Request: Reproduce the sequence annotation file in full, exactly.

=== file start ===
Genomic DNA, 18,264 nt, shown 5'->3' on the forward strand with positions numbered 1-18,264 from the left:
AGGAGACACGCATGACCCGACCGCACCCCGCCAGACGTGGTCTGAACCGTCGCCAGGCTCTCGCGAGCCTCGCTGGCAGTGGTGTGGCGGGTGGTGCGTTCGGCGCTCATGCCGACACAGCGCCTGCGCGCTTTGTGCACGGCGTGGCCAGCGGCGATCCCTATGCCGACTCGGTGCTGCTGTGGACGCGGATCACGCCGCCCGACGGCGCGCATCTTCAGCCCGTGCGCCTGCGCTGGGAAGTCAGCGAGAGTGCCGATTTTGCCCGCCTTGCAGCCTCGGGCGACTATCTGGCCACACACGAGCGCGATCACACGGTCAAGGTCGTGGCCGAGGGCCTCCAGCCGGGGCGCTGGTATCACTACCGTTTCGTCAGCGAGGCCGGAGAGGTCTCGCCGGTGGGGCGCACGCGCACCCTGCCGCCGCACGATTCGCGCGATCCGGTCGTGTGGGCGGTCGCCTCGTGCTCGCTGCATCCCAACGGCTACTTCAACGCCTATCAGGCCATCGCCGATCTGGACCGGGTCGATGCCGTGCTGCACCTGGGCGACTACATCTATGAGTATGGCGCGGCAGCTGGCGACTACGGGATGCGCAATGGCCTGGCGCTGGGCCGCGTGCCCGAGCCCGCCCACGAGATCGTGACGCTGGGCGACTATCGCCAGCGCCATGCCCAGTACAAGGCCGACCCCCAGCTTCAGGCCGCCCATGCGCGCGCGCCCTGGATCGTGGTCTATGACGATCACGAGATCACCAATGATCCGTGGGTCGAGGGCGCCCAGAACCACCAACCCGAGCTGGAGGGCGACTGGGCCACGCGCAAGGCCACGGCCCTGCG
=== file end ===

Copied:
Genomic DNA, 18,264 nt, shown 5'->3' on the forward strand with positions numbered 1-18,264 from the left:
AGGAGACACGCATGACCCGACCGCACCCCGCCAGACGTGGTCTGAACCGTCGCCAGGCTCTCGCGAGCCTCGCTGGCAGTGGTGTGGCGGGTGGTGCGTTCGGCGCTCATGCCGACACAGCGCCTGCGCGCTTTGTGCACGGCGTGGCCAGCGGCGATCCCTATGCCGACTCGGTGCTGCTGTGGACGCGGATCACGCCGCCCGACGGCGCGCATCTTCAGCCCGTGCGCCTGCGCTGGGAAGTCAGCGAGAGTGCCGATTTTGCCCGCCTTGCAGCCTCGGGCGACTATCTGGCCACACACGAGCGCGATCACACGGTCAAGGTCGTGGCCGAGGGCCTCCAGCCGGGGCGCTGGTATCACTACCGTTTCGTCAGCGAGGCCGGAGAGGTCTCGCCGGTGGGGCGCACGCGCACCCTGCCGCCGCACGATTCGCGCGATCCGGTCGTGTGGGCGGTCGCCTCGTGCTCGCTGCATCCCAACGGCTACTTCAACGCCTATCAGGCCATCGCCGATCTGGACCGGGTCGATGCCGTGCTGCACCTGGGCGACTACATCTATGAGTATGGCGCGGCAGCTGGCGACTACGGGATGCGCAATGGCCTGGCGCTGGGCCGCGTGCCCGAGCCCGCCCACGAGATCGTGACGCTGGGCGACTATCGCCAGCGCCATGCCCAGTACAAGGCCGACCCCCAGCTTCAGGCCGCCCATGCGCGCGCGCCCTGGATCGTGGTCTATGACGATCACGAGATCACCAATGATCCGTGGGTCGAGGGCGCCCAGAACCACCAACCCGAGCTGGAGGGCGACTGGGCCACGCGCAAGGCCACGGCCCTGCG